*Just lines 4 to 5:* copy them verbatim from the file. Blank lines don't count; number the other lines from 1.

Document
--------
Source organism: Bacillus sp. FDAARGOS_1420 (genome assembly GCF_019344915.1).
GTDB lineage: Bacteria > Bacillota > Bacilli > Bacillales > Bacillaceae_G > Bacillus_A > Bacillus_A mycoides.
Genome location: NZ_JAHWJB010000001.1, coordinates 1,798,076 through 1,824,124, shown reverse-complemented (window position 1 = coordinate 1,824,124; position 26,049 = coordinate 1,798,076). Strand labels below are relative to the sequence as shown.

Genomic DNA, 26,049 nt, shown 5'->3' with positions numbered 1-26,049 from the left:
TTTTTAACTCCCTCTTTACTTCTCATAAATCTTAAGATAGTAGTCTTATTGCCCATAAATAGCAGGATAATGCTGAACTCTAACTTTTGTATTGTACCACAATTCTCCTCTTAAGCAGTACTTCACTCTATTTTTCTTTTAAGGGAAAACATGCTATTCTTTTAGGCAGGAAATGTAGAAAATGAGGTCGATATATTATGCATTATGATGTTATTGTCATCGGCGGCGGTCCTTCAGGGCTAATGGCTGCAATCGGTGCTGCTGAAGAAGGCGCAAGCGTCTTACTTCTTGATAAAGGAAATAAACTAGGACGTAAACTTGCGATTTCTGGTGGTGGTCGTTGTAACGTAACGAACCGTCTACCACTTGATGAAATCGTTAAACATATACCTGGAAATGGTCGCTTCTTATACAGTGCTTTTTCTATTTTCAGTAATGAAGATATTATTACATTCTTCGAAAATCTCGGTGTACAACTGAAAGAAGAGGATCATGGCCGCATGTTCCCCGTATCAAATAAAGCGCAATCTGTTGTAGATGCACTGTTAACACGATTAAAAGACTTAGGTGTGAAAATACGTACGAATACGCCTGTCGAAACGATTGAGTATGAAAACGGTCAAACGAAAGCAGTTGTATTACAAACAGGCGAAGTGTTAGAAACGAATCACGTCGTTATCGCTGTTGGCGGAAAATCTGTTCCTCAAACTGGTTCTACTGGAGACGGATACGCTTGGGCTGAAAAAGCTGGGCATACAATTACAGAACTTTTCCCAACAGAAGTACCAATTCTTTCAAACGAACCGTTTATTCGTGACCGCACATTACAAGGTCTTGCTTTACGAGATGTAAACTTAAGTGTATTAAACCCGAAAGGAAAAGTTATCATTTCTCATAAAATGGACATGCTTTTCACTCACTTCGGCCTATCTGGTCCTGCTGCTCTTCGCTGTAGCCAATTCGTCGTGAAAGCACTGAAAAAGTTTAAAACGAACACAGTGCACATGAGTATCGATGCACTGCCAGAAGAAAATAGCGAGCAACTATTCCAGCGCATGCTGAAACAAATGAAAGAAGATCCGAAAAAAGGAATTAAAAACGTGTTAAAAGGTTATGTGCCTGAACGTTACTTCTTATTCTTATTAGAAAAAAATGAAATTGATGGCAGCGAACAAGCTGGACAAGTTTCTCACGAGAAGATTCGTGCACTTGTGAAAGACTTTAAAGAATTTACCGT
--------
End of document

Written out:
Genomic DNA, 26,049 nt, shown 5'->3' with positions numbered 1-26,049 from the left:
TTTTTAACTCCCTCTTTACTTCTCATAAATCTTAAGATAGTAGTCTTATTGCCCATAAATAGCAGGATAATGCTGAACTCTAACTTTTGTATTGTACCACAATTCTCCTCTTAAGCAGTACTTCACTCTATTTTTCTTTTAAGGGAAAACATGCTATTCTTTTAGGCAGGAAATGTAGAAAATGAGGTCGATATATTATGCATTATGATGTTATTGTCATCGGCGGCGGTCCTTCAGGGCTAATGGCTGCAATCGGTGCTGCTGAAGAAGGCGCAAGCGTCTTACTTCTTGATAAAGGAAATAAACTAGGACGTAAACTTGCGATTTCTGGTGGTGGTCGTTGTAACGTAACGAACCGTCTACCACTTGATGAAATCGTTAAACATATACCTGGAAATGGTCGCTTCTTATACAGTGCTTTTTCTATTTTCAGTAATGAAGATATTATTACATTCTTCGAAAATCTCGGTGTACAACTGAAAGAAGAGGATCATGGCCGCATGTTCCCCGTATCAAATAAAGCGCAATCTGTTGTAGATGCACTGTTAACACGATTAAAAGACTTAGGTGTGAAAATACGTACGAATACGCCTGTCGAAACGATTGAGTATGAAAACGGTCAAACGAAAGCAGTTGTATTACAAACAGGCGAAGTGTTAGAAACGAATCACGTCGTTATCGCTGTTGGCGGAAAATCTGTTCCTCAAACTGGTTCTACTGGAGACGGATACGCTTGGGCTGAAAAAGCTGGGCATACAATTACAGAACTTTTCCCAACAGAAGTACCAATTCTTTCAAACGAACCGTTTATTCGTGACCGCACATTACAAGGTCTTGCTTTACGAGATGTAAACTTAAGTGTATTAAACCCGAAAGGAAAAGTTATCATTTCTCATAAAATGGACATGCTTTTCACTCACTTCGGCCTATCTGGTCCTGCTGCTCTTCGCTGTAGCCAATTCGTCGTGAAAGCACTGAAAAAGTTTAAAACGAACACAGTGCACATGAGTATCGATGCACTGCCAGAAGAAAATAGCGAGCAACTATTCCAGCGCATGCTGAAACAAATGAAAGAAGATCCGAAAAAAGGAATTAAAAACGTGTTAAAAGGTTATGTGCCTGAACGTTACTTCTTATTCTTATTAGAAAAAAATGAAATTGATGGCAGCGAACAAGCTGGACAAGTTTCTCACGAGAAGATTCGTGCACTTGTGAAAGACTTTAAAGAATTTACCGT